Needs for processing insulators such as glasses, ceramics, polymers and diamond by plasmas are emerging recently. Problems are arising from electrostatic charging of the insulator surface. In this article, the surface charging of insulator by impact of plasma ions and its effect on processes are briefly reviewed. The pulse bias method and the radio-frequency (RF) bias method are taken as examples of the practical method which is able to circumvent the problem of the surface charging. Finally, the dual plasma method in which no charging happens on the insulator surface even if it is continuously irradiated with energetic ions is proposed.
Shunting arc discharge is a pulsed plasma source of metals and semimetal materials, and is ignited without any trigger sources at a wide range of the gas pressures, from vacuum to atmospheric pressure under identical discharge conditions. In this article, an application of the shunting arc plasma for a preparation of thin film and its process are described. The process using the shunting arc plasma can be divided into two phases; an ignition and an ion extraction phases. The shunting arc plasma is generated by a joule heating with a pulsed large current when the heating energy exceeds a critical value. The generated plasma expanded from the center of source rod with velocity of around 1 km/s. The ions contained in the arc plasma can be extracted by applying a negative pulse to a substrate holder. When the shunting arc is produced in vacuum, only the solid materials are deposited on the substrate. However, in a low-presser gas medium, electrons produced in the shunting arc are accelerated toward the wall, colliding with the gas molecules in the chamber to ionize them. Deposition rate using the shunting arc plasma can be improved with the use of the Lorentz force, which accelerates the entire plasma toward the substrate.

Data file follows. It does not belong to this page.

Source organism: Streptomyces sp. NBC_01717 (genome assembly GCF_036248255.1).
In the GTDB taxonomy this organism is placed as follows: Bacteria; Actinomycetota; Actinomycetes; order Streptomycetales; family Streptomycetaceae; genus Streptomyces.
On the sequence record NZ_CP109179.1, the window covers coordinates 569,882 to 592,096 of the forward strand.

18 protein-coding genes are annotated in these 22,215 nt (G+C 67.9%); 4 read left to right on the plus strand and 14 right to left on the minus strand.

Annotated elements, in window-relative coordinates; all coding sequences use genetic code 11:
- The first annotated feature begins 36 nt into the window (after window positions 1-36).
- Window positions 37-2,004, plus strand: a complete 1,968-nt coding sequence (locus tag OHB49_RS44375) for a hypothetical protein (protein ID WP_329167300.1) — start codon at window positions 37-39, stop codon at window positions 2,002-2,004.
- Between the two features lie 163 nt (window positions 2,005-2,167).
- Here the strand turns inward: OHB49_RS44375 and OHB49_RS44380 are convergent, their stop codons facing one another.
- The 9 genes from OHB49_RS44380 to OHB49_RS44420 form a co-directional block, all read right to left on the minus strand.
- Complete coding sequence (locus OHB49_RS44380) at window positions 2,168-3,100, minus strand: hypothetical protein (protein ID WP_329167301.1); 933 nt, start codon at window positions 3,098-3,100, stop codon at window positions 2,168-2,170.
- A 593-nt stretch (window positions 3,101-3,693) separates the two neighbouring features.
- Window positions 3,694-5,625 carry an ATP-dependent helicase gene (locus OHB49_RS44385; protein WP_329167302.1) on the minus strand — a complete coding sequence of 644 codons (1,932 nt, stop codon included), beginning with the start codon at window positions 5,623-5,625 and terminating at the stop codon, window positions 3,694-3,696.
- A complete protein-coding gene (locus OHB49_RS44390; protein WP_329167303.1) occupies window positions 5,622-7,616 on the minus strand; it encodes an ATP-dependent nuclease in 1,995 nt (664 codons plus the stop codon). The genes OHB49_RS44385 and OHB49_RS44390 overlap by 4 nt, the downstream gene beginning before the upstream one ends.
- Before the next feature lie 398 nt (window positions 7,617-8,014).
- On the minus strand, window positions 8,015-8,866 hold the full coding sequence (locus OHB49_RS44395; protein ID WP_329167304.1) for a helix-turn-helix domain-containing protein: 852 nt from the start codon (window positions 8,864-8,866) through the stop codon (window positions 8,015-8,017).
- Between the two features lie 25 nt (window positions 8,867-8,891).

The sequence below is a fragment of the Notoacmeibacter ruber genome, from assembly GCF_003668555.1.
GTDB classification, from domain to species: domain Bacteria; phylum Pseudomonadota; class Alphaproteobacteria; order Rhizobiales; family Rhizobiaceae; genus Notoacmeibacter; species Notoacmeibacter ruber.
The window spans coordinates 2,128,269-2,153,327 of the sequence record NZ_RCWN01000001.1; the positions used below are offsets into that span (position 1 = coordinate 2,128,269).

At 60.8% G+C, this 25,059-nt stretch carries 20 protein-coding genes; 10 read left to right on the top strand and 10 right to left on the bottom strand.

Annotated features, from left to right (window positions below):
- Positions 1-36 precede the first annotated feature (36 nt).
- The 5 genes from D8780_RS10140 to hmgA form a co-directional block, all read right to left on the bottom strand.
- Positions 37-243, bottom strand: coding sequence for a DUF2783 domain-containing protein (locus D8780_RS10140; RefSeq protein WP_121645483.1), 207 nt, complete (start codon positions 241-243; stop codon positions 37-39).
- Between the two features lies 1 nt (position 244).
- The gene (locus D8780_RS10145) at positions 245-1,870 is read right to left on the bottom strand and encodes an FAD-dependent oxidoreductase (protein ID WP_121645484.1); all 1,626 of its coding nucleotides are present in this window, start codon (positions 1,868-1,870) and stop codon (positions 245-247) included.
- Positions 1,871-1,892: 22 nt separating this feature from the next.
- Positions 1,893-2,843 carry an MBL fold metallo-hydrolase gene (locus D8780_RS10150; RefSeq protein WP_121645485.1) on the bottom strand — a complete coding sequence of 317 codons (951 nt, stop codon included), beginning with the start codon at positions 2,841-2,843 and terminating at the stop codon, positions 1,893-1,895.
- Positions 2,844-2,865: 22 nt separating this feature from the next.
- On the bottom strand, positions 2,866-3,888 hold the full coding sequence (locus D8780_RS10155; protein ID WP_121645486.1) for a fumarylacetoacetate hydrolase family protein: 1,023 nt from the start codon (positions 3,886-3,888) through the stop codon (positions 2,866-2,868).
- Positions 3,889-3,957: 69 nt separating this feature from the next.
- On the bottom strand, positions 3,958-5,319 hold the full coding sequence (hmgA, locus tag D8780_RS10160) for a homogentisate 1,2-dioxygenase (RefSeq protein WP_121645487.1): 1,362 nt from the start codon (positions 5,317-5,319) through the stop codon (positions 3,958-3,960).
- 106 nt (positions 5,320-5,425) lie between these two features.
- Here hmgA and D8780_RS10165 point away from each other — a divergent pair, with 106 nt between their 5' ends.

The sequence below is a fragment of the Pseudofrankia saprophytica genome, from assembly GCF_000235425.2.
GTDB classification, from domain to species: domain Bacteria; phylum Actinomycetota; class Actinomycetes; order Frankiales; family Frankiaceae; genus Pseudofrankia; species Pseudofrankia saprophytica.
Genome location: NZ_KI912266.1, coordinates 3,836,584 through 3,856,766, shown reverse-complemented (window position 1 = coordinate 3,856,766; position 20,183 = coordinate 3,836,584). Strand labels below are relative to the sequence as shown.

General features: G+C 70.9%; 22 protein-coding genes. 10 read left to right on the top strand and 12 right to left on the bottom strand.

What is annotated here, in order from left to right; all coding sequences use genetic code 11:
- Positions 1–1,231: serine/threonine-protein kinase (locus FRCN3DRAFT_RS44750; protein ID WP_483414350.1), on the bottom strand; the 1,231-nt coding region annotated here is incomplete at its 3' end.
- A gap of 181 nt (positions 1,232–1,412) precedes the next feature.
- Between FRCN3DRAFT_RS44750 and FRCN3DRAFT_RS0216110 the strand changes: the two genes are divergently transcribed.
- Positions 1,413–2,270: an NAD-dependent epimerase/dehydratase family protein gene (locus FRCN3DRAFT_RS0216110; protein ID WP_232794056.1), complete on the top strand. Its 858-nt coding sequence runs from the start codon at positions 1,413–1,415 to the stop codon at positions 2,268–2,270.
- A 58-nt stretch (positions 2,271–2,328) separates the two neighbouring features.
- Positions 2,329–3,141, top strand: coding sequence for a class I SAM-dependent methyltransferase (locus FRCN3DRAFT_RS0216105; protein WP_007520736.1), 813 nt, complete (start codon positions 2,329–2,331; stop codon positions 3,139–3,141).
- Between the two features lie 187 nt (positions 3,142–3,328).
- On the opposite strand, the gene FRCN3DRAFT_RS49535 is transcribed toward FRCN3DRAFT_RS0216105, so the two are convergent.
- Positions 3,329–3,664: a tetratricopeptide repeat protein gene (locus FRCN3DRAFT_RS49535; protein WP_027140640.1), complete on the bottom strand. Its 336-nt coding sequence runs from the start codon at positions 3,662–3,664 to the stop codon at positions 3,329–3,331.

Surface modification using plasma and ion beam processing can significantly change the chemical and physical characteristics of biomaterial surfaces, such as their structure, composition, surface wettability, electrical properties, mechanical properties, electrochemical properties, etc. This kind of surface processing, sometimes in combination with other techniques such as chemical or biochemical methods, can be used to form novel biomaterial surfaces that are anticoagulant, antibacterial, bioactive, biomimetic, wear resistant, and more. In this paper we describe the application of plasma and ion beam processing to the field of biomedical materials.
Recent trend in simulation studies will be reviewed briefly in the field of plasma ion processes. In plasma ion processes, materials to be processed are immersed in a plasma. Since the sheath potential structure around the material surface is one of the key parameters governing the ion processes, emphasis will be put on the dynamics of transient ion sheath after a negative voltage is applied to the materials to be processed. After describing the concept of ion sheath, a one-dimensional model for ion sheath evolution is discussed. Both analytic and numerical models will then be introduced for more complicated realistic situations. Finally, a simulation model for plasma source, which will become one of the most important topics in control of plasma parameters for ion processes, will be discussed.
We introduce a simple evaporator for metal evaporation mounted on a conflat flange with an outer diameter of 70 mm. It consists of a tantalum filament, an aluminum tube with a pinhole, and a four-pin feedthrough mounted on a conflat flange with an outer diameter of 70 mm.
In year 2007, Nobel prize for Chemistry was awarded to Prof. Gerhard Ertl, former director of Fritz Haber Institute, Berlin. The article is to introduce the brilliant achievement of Prof. Ertl in part.